So I went and counted the gold in the adventure. Not counting mundane gear, like masterwork weapons and such (which adds a bit, there are several Masterwork weapons at 350gp each), and not counting cheap consumable items like potions and elixirs, because the NPC can use and spend them, I found over 25.000 gp in cash, and over 105.000 gp in magic items. That's more than 130.000gp over the course of the adventure from lvl 4 to lvl 7. For a group of 4 adventures, you'll need 70.000 to cover the WBL gap from lvl 4 to lvl 7. Including the price of consumables and mundane masterwork items, you'll get about twice as much.

Is the game assumption that all magic items found are sold at half price (ie: players don't keep any, always sell and then buy what fits them more), and mundane items aren't plundered, even if they are worth money? Or just that the game assumes PC don't do all encounters and/or don't get all the treasure?

Some combination of the two, I believe. They'll miss some, sell some, keep some and it'll generally work out about right. I believe they've stated the aim is roughly twice the WBL value.

At least in this campaign, adding more treasure than expected is beneficial due to the way treasure is laid out in the next chapter. Even if there are the crazy cool treasures in the Dreamlands, the extra bit of wealth to spend before entering doesn't hurt considering how difficult the encounters are.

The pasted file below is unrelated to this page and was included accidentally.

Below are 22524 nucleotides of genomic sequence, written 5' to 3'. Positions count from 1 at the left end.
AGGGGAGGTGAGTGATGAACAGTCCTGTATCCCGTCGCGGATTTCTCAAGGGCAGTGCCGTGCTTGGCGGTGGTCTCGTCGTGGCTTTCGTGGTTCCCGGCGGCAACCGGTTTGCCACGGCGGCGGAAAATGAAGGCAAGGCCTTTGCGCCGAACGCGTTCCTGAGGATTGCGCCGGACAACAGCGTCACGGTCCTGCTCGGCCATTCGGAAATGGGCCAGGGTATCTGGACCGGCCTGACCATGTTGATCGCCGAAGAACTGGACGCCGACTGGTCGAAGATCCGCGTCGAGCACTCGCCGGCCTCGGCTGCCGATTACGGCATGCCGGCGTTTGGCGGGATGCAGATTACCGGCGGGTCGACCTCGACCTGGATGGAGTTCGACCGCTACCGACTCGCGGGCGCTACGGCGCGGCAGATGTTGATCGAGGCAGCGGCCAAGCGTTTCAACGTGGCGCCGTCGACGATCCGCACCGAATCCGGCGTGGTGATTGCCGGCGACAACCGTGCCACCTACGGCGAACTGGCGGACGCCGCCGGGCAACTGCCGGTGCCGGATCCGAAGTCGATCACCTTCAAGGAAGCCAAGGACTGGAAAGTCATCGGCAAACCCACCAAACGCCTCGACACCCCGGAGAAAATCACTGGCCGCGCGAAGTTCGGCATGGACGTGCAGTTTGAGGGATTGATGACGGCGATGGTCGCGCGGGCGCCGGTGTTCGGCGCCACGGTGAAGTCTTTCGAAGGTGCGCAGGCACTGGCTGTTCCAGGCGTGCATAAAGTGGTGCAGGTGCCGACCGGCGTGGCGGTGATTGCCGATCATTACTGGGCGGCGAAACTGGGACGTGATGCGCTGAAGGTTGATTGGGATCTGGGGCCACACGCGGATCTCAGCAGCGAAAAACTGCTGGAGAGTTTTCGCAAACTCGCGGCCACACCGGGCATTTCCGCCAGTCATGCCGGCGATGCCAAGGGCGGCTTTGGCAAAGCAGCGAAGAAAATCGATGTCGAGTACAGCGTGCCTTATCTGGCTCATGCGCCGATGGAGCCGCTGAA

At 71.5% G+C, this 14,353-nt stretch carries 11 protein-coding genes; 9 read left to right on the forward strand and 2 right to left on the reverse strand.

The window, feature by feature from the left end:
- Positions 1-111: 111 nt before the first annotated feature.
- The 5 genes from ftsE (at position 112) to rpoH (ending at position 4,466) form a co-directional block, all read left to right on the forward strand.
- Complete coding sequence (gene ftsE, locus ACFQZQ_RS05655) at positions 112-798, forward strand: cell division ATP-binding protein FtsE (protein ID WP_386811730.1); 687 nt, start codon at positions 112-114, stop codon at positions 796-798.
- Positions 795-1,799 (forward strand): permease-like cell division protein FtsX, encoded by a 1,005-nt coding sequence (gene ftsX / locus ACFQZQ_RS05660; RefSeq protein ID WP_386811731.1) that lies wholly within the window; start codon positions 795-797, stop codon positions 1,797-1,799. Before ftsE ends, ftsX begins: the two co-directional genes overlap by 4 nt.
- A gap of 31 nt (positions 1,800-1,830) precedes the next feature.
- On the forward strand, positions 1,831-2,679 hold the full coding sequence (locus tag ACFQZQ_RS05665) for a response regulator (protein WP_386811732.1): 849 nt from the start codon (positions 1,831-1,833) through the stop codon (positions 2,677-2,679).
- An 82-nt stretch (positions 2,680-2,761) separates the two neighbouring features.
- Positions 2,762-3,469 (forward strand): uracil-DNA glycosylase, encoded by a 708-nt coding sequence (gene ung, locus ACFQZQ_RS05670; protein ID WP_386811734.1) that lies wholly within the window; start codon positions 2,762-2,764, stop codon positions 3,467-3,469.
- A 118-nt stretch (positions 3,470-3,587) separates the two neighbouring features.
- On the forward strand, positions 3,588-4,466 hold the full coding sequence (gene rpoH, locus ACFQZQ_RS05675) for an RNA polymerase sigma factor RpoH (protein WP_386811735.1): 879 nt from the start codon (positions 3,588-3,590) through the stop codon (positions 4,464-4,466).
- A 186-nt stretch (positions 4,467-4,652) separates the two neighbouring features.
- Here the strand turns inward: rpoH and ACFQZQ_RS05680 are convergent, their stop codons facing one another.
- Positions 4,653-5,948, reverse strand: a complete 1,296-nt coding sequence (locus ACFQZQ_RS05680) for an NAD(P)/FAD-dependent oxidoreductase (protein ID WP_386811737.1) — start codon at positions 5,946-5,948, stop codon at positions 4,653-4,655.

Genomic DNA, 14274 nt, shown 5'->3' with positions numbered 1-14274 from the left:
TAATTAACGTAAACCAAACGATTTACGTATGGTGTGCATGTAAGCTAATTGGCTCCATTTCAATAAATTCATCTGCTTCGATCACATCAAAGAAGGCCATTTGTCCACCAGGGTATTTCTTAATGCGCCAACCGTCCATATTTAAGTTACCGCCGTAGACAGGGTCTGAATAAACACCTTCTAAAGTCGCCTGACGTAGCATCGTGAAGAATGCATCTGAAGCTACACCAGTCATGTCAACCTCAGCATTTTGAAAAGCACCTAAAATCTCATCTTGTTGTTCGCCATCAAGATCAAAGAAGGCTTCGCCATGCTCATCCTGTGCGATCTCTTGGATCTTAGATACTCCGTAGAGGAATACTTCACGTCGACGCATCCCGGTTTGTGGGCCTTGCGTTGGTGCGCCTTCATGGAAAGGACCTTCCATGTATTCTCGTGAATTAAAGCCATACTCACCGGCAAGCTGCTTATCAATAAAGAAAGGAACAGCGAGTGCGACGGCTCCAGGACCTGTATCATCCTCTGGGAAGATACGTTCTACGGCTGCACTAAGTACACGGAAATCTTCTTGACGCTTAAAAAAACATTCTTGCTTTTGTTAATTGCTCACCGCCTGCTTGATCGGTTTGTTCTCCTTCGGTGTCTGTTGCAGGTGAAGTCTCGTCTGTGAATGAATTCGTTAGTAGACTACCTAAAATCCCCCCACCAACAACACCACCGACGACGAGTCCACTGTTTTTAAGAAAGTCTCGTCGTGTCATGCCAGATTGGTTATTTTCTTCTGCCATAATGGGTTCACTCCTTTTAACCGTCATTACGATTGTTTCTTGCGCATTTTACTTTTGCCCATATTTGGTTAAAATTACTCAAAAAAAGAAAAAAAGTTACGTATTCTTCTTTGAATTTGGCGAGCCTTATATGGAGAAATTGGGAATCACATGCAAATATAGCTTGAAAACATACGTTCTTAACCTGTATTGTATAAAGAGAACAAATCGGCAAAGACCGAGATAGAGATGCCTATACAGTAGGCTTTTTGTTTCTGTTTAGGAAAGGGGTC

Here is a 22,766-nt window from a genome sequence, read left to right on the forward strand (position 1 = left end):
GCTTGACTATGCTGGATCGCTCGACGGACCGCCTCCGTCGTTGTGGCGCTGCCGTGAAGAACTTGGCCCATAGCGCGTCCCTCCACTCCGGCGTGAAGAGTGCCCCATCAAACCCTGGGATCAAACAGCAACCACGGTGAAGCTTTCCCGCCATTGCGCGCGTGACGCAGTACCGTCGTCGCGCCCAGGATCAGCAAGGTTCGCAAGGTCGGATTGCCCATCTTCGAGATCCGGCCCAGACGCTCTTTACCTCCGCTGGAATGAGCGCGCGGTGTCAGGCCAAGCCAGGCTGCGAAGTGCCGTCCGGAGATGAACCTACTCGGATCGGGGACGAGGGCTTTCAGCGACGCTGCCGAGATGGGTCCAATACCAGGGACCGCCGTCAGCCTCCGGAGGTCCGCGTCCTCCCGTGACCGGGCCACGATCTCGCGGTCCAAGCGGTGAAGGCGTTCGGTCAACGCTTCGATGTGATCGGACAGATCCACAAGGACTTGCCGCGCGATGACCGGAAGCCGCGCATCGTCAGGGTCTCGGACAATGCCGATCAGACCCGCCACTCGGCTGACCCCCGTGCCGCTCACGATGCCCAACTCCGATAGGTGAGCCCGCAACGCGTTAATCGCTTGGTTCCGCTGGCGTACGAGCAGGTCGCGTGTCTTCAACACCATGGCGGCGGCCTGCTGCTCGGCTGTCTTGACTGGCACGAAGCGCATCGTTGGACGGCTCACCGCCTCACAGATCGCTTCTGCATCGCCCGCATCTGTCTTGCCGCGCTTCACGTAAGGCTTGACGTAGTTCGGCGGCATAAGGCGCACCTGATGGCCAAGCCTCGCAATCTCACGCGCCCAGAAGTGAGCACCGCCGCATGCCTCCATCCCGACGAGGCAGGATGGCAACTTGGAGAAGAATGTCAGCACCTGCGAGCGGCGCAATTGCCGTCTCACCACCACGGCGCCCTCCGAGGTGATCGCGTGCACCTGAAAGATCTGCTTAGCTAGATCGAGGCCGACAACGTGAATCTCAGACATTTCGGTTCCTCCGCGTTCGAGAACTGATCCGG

Brother Fen wrote:
It sounds like your GM is doing a good job at making you feel uncomfortable. You're dealing with pure evil, so it shouldn't come as a total shock.

I don't have a problem with feeling uncomfortable about the villains. Like I said, it emotionally charges the players to want to stop the villains for reasons beyond "they're evil and my character hates evil", and that makes it more interesting. The problem is both that my DM is going way too far to the point where it's no longer enjoyable, and even if I wasn't made uncomfortable it's just weak storytelling to me. In my opinion, sexual assault isn't something you need to delve too deeply into to make people suitably uncomfortable. A little hint here or there is more than enough to get the point across while still remaining effective and appropriate. Even the word "rape" in and of itself is uncomfortable; it cuts through the air and hits you right in the gut. When you go so deeply into it like my DM is, it goes from effective to an exploitation film. Add that to the fact that we've barely had any breaks from the content aside from random joke encounters like the aforementioned Dretch choir, and now what should be shocking is just dull and par for the course. You could arguably do something with that, looking at how the characters are becoming so disillusioned with the depravity of the Demon armies and how that affects their morality, but that's more of a party-wide thing than a GMing thing.

Axial wrote:
I'll echo what the other players have said, and state that you should talk to the GM about it. Maybe he'll tone it down a bit or portray the demon cultist's sheer vileness, unrestrained sadism, and complete lack of morals in some other way rather then describing constant rape and torture.